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Guide To Plywood Industry Standards

There is no doubt that plywood is a highly versatile and ubiquitous wood product that is usually available in varying forms. This makes it an ideal product for a broad range of uses. Plywood merchants argue that plywood was the first wood-engineered product and it continues to live to its expectation.

Plywood merchantsPlywood is usually produced by sticking thin and light sheets of wood together such that the grain of each thin sheet lies at opposing angles referred to as cross-branding. The primary purpose of cross-branding is to enhance the overall strength, durability, and stability of the wood product.

The earliest form of plywood was spotted in ancient Egypt around 3000BC when wooden products were manufactured from a wide range of sewn veneers that were glued together in an unusual crosswise pattern. Plywood is usually manufactured from various softwood species such as pine, Spruce, and Douglas fir.

Various treatments are applied to plywood to improve its physical appearance and characteristics such as fire resistance, durability, and abrasion resistance.

Plywood Industry Standards

When it comes to using plywood in the construction industry the updated standard for all wood-based panels and joinery, EN 13986, stipulates that both internal and external use plywood must adhere to any of the three performance classes within the EN636 standard.

Plywood merchants and suppliers must provide evidence to prove that their products adhere to the specified standards. For instance, if you previously supplied weather-proof or exterior quality wood for use in the construction sector, you must specify that it complies with EN636, Class 3 standard.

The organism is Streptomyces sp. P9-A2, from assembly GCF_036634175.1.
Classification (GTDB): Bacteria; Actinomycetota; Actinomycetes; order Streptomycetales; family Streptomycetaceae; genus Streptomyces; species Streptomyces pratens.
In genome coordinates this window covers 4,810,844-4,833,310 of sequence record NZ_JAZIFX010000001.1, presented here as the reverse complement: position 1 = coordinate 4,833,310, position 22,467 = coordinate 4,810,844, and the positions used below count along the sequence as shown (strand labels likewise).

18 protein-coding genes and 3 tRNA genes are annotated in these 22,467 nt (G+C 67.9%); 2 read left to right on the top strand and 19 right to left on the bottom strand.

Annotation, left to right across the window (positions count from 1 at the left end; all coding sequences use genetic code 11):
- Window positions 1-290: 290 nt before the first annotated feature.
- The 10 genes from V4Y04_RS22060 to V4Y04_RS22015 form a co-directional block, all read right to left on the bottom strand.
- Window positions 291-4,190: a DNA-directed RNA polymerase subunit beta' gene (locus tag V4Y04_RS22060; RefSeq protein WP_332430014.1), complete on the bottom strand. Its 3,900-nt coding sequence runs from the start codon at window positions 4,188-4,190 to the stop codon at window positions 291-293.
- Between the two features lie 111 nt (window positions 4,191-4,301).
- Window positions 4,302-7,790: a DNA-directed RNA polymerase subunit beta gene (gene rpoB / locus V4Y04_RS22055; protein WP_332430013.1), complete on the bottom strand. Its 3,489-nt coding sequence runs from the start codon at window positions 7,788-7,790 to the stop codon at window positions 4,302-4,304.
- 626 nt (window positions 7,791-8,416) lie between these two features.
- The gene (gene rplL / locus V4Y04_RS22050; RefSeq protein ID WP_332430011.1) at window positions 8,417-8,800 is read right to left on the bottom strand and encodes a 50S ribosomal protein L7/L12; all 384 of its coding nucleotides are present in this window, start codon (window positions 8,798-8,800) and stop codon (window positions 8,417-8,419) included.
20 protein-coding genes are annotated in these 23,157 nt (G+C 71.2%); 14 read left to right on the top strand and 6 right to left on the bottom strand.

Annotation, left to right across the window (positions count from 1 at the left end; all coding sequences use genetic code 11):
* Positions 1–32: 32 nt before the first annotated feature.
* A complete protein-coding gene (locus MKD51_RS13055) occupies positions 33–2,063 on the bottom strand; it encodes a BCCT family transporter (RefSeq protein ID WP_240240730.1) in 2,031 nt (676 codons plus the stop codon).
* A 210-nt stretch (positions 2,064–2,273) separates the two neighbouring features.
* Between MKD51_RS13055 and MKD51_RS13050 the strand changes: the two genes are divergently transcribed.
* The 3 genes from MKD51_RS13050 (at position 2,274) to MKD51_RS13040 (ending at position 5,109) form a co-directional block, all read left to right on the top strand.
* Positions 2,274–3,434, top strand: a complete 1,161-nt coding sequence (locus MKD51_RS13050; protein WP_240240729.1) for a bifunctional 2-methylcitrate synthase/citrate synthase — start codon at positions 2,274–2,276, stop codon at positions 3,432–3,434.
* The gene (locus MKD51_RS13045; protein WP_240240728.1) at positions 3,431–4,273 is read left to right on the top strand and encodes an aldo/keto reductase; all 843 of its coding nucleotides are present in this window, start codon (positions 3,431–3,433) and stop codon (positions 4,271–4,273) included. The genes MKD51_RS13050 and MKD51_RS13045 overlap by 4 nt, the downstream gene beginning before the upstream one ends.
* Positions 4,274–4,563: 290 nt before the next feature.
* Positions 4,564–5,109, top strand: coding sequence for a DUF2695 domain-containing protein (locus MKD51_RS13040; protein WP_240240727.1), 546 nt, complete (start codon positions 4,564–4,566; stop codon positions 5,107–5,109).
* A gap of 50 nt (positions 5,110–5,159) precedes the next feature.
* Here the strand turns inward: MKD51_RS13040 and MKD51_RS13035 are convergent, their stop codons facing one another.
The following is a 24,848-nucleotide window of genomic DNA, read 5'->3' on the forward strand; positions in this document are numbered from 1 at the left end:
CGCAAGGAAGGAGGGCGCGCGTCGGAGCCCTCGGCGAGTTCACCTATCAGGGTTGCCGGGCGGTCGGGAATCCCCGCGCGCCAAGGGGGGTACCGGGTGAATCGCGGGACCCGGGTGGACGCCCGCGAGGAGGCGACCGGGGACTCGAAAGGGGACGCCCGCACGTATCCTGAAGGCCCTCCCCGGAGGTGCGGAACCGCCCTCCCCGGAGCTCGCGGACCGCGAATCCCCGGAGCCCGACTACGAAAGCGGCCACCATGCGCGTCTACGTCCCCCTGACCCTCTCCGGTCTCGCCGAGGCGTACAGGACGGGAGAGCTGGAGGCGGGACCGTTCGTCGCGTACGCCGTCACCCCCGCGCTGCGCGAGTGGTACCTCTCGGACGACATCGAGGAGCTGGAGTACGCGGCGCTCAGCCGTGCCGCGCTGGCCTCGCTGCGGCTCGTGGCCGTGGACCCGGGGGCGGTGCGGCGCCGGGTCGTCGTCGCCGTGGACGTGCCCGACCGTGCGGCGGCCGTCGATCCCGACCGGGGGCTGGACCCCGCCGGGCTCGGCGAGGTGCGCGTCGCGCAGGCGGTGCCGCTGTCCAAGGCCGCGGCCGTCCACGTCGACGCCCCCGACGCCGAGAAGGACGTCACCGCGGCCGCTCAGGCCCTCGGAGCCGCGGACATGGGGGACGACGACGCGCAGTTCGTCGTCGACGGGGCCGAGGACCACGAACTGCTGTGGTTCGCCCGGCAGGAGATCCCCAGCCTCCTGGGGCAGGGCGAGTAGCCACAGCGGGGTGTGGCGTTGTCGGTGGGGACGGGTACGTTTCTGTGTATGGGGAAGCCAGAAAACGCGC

Likewise, if you had previously purchased or supplied moisture-resistant wood for use in construction, you must ensure that it complies with the EN636, class 1 standard. The requirements for each class can be summarised as follows:

  • Plywood for Dry Conditions

This refers to top plywood that is specifically for internal applications with minimum exposure to moisture. Applicable standards for this type of plywood include the EN636 Class 1, EN 314-2 Class 1 that defines plywood quality, EN 310 for bending test, and the EN 13986 for all wood-based panels used in construction. Plywood for use in dry conditions is ideal for all internal joinery, pipe boxing, doors, flooring underlay, and a wide range of weight saving applications.

  • Plywood Humid Conditions

The EN 636-2 standard applies to plywood that is to be used in humid conditions characterised by relatively high moisture content and a temperature of below 20oC. The surrounding relative humidity must exceed 85% for a few months in a year. This type of plywood is suitable for internal use to construct floors, walls, linings, roof decking, and even flooring underlay. The other applicable standards include the EN 13986 for wood-based panels, EN 335 for durability and the EN 314-2 for plywood quality.

  • Plywood for Exterior Use

The plywood for exterior use standards defines plywood to be used in specific climatic conditions that lead to extremely higher moisture content and other exterior climatic conditions. Such plywood can be used for both internal and external joinery which can be subjected to long term exposure to wetting and extreme heat. The applicable standards include the EN 636 Class 3, EN 335, EN 310, and the EN 13986.

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